As The Media and Everyone Loses Their Sh*t over Bell, CA Corruption, A Reminder…

By now, the big story the Los Angeles Times “broke” about the excessively high salaries in tiny Bell, CA has been the outrage heard ’round the world, and the fallout has begun, complete with resignations, recriminations, investigations and more. Politicians of all stripes are seeking to make a name for themselves going after these goofuses. While it’s righteous and harmonious that these looters get some punishment, let’s not all pat the LA Times on the back for it’s alleged “investigative reporting.
Why? Simple – this is not a new story in Bell, or any of the little towns outside of Los Angeles, many of which have faced similar corruption scandals in the past. In fact, I wrote about these corrupt little burgs seven years ago when neighboring communities were mired in similar scandals (and yes, at the time Bell was paying people bazillions of dollars in “perks” while city services starved).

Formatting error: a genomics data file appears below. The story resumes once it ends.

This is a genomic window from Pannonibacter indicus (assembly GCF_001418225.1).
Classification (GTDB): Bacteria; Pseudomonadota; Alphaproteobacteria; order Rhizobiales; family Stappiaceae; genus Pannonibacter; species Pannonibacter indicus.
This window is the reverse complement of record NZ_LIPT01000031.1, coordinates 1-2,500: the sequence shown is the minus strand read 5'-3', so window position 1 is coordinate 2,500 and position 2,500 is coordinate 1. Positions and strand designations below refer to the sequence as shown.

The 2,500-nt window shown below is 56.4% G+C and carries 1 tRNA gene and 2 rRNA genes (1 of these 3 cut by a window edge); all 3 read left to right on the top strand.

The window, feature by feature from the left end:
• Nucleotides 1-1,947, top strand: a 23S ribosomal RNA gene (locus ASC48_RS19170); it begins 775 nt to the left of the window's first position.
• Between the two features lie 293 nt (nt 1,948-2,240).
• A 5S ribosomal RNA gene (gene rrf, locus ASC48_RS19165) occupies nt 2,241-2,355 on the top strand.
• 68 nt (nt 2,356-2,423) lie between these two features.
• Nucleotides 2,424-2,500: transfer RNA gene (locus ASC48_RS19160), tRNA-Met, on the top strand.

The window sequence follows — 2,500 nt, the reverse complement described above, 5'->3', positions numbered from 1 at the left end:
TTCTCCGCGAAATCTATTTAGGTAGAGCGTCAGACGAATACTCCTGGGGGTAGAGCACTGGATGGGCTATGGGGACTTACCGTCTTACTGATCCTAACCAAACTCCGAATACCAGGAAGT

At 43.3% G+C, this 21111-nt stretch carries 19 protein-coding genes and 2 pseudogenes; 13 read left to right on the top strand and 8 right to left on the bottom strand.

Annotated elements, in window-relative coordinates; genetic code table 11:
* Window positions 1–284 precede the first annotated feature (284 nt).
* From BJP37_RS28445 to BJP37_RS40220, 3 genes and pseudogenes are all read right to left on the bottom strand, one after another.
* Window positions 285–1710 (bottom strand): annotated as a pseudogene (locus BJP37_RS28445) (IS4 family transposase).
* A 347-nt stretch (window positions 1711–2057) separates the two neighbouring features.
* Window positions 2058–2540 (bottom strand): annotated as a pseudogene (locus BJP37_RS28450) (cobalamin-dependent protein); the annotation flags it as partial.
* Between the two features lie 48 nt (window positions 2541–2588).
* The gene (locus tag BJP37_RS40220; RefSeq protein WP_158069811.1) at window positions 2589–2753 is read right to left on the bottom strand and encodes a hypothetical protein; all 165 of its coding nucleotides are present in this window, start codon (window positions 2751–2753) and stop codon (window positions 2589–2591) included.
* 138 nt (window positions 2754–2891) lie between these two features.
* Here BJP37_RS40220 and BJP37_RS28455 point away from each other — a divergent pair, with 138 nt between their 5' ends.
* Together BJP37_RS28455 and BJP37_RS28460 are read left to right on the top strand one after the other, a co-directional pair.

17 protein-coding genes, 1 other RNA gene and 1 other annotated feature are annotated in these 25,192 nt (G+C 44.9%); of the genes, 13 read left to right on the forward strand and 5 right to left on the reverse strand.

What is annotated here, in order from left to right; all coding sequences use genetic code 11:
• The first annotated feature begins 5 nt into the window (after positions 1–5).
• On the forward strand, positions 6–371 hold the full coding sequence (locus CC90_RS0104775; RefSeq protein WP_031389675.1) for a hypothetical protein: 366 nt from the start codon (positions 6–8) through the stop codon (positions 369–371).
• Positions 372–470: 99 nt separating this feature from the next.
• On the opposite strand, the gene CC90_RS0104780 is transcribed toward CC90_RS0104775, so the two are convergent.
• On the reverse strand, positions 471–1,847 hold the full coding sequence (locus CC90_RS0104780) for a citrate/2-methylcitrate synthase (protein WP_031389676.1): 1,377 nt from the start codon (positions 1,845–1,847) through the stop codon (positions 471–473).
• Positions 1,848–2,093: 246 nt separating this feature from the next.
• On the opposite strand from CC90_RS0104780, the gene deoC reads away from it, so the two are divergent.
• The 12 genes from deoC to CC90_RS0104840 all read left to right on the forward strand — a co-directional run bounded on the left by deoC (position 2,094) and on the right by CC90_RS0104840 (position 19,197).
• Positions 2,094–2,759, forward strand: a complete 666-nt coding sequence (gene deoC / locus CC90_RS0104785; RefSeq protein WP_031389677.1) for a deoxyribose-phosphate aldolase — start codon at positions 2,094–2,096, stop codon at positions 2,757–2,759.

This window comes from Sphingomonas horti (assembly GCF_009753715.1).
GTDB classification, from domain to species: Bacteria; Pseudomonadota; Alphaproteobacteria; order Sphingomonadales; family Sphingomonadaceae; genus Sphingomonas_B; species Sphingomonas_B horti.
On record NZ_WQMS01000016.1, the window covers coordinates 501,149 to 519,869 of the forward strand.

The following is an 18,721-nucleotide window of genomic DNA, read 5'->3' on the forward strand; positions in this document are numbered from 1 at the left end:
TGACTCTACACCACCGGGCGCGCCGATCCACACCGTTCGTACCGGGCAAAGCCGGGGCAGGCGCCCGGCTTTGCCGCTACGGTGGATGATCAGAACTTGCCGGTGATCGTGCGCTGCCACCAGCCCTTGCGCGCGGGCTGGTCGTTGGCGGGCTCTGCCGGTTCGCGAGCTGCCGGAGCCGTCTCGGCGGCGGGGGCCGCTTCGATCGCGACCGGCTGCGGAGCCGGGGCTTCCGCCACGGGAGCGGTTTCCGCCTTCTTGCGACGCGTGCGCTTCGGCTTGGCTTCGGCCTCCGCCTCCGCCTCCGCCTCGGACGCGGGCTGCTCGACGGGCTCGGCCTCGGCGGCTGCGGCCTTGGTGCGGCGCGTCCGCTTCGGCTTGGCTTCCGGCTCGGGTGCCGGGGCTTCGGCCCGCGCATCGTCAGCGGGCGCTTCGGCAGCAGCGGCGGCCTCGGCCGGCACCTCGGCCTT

In my old blog post from an old blog long since dead, I detailed why: many of these towns have a disenfranchised electorate that either can’t vote, or simply don’t, no one covers these towns and their myriad of contracts and payments and whatnots so there’s no transparency to said local governments, and frankly the LA Times has “reported” on this on occasion, but doesn’t really care either. A huff and puff editorial in 2003 rings hollow when you consider that Bell’s shenanigans were going on -and the Times did nothing in the ensuing years to keep the heat on local governments like it claimed was a good idea.
So while everyone at the LA Times is high fiving each other and reveling in the attention just remember – this is nothing new, this has been happening for ages, and will continue to happen until something changes. It’d be nice to think the Times would be the innovator in finding a way to connect these residents with their local government and inform them so they’d stop voting for these idiots, but between Sam Zell and the overall cluelessness of the newspaper “industry,” I’m not holding out for any miracles.

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